About Jane Duncan (1848–1909)

Jane was born in Glasgow in 1848 and later studied in Paris. Perhaps inspired by her own studies, in the 1890s she championed access to higher education for women.

She travelled extensively throughout her fifties, visiting Canada, India, Ceylon, Burma, Japan and the United States. Her book, A summer ride through Western Tibet, was published in 1906.

In 1909 she journeyed to East Africa, planning to describe her travels in a second book. Sadly, the book was never written, as Jane fell ill on her journey and died in Naples on her way home.


Jane's travels were the subject of scrutiny — as a middle-aged woman, she faced criticism for both her gender and her age. A woman travelling alone was perceived as shocking although, in fact, during her journey through the Chang La Pass she was aided by a large retinue of local guides and porters.

By today's standards, Jane did not travel light. Included among her home comforts were a bath and a set of table linens for dinner. Nevertheless, Jane found the experience liberating and in her book comments on the delights of not having to 'dress'.

Intrepid traveller

In addition to describing Jane's travels, 'A summer ride through Western Tibet' provides an insight into local festivals, customs and antiquities. Jane encountered fellow traveller Ella Christie a number of times during her journeys and, while the two appeared civil, they seemingly preferred to travel on alone rather than accompanying one another.

The second edition of 'A summer ride through Western Tibet' includes a memoir that recounts other adventures. These include a trip across Canada, riding upon the cowcatcher of a train to see the bears crossing the track.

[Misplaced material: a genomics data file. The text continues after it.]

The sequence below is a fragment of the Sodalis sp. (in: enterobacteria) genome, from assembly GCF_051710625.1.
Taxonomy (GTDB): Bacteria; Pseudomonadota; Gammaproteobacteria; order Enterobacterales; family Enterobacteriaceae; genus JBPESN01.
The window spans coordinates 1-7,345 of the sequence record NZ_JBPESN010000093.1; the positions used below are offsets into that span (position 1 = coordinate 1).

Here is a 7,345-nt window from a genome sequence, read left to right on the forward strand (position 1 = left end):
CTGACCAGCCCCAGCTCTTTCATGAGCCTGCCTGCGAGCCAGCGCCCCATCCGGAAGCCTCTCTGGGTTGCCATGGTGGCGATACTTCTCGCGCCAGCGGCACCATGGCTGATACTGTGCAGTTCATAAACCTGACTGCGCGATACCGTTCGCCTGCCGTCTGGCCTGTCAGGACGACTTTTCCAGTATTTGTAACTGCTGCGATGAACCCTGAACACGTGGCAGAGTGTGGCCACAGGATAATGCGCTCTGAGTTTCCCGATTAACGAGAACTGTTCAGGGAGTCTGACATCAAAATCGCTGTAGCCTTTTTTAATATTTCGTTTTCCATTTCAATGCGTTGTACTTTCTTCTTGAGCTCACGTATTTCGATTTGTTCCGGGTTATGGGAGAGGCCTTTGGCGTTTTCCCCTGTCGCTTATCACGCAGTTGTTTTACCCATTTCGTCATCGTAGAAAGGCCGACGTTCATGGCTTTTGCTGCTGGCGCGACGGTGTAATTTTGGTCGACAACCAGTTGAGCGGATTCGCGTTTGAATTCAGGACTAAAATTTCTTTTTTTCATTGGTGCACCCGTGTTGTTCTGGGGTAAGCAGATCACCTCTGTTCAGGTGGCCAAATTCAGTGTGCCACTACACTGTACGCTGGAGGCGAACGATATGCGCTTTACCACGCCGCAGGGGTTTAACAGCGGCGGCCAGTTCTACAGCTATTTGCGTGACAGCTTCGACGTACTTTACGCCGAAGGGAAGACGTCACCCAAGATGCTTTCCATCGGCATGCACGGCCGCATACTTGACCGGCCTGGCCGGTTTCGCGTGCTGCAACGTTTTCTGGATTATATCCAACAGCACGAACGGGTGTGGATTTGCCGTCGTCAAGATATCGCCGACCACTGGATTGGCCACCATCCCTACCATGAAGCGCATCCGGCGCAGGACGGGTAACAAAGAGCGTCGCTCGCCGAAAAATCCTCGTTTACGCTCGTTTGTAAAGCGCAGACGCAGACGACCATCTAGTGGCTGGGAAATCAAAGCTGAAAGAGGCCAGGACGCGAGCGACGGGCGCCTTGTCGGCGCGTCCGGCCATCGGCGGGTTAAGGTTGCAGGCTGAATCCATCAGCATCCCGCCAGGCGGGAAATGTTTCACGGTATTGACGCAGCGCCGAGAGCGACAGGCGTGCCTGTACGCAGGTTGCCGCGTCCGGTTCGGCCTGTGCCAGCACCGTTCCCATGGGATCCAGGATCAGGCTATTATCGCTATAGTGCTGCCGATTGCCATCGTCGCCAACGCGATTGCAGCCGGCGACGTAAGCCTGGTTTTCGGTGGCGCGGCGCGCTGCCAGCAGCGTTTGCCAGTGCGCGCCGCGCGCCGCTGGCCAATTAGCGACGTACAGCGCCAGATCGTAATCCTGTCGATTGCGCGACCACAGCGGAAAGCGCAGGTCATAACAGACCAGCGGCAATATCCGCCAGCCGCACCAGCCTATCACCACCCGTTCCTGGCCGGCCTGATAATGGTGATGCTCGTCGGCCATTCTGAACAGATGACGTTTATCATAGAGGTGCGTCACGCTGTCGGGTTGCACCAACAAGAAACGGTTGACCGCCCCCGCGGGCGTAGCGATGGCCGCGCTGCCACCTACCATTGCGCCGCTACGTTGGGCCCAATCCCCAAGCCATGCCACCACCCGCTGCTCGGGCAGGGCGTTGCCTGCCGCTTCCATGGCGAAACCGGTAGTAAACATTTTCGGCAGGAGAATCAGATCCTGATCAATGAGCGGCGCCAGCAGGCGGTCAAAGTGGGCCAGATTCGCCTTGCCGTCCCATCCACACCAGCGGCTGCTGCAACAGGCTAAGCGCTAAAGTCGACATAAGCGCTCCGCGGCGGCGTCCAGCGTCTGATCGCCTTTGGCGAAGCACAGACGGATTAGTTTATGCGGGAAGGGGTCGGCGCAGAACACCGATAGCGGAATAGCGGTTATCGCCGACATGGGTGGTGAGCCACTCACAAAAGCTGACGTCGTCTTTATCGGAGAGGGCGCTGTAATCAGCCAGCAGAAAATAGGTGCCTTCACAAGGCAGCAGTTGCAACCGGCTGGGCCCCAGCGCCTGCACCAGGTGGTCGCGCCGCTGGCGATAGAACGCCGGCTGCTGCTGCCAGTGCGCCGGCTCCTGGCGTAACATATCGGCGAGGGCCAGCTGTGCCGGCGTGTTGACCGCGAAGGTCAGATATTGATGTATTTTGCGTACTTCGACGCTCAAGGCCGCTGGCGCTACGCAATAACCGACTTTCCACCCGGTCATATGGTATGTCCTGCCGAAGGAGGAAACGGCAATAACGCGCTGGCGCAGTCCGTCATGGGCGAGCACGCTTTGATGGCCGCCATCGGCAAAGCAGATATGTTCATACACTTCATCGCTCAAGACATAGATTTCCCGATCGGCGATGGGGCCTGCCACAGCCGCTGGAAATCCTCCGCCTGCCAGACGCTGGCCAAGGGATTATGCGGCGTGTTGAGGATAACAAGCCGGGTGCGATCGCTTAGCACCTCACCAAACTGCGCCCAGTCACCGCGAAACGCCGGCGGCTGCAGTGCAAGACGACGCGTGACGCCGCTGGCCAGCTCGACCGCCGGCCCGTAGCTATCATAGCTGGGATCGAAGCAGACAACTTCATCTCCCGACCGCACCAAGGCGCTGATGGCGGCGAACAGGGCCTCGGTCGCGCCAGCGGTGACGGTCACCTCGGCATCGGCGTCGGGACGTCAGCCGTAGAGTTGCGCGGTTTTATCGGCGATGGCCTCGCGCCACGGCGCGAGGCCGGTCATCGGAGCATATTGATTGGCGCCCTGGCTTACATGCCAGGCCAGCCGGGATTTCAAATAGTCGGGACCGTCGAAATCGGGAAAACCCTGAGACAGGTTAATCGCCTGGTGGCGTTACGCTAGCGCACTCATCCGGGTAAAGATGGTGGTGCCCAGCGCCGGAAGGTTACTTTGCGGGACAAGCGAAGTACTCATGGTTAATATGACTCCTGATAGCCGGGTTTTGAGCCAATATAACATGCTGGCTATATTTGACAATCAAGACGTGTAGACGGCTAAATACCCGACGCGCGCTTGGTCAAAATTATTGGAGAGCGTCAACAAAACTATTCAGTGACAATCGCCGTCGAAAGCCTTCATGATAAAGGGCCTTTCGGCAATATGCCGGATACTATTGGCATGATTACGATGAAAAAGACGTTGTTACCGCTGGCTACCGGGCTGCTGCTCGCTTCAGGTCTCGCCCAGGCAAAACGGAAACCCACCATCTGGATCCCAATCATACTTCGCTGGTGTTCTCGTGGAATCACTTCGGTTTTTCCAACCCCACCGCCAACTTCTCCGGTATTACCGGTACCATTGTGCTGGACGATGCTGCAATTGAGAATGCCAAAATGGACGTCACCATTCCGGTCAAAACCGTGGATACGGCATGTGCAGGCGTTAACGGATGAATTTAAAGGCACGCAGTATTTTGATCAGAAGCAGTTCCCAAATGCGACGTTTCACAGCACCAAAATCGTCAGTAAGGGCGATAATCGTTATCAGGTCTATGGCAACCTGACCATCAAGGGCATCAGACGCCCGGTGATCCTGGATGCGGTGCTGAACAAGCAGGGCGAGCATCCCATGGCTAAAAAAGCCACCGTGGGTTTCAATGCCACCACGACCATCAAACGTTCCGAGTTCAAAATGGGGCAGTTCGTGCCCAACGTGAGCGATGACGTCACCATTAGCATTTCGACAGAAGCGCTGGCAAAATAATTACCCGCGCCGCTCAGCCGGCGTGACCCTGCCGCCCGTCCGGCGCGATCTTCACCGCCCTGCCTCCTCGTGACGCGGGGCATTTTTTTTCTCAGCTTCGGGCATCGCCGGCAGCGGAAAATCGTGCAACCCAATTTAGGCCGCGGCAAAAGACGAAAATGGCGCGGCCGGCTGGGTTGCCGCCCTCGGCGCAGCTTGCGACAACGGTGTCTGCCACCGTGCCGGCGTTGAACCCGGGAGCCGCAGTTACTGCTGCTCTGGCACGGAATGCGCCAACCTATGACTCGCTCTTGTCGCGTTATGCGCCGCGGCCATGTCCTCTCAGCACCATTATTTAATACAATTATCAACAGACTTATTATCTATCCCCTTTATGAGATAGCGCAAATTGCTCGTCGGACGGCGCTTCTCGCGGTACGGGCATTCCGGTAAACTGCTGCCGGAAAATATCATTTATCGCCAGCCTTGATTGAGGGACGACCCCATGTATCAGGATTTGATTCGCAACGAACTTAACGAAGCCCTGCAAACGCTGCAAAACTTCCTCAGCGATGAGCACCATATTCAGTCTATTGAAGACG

Jane's later journeys took her to Nepal and East Africa. With her death in 1909, the details of these adventures were lost.

Jane's writing communicates her courage, independent nature and sharp sense of humour.

'My pony … would walk like all of its kind on the extreme outer edge of the path, sending pebbles rolling down the precipice from under its feet … I grew hungry, as people do sometimes in rather exciting circumstances, and was in the act of eating a scone, at the same time holding up my umbrella and the reins in one hand, when we got into a very difficult place; but as going hungry into the next world or remaining with sunstroke in this world would not have improved matters I finished the scone and clung to the sunshade, thinking that if the beast did go over with me it would be merely a moment of panic, a sudden shock, and that would be all …'

— 'A summer ride through Western Tibet', Jane Duncan, 1906.


Jane Duncan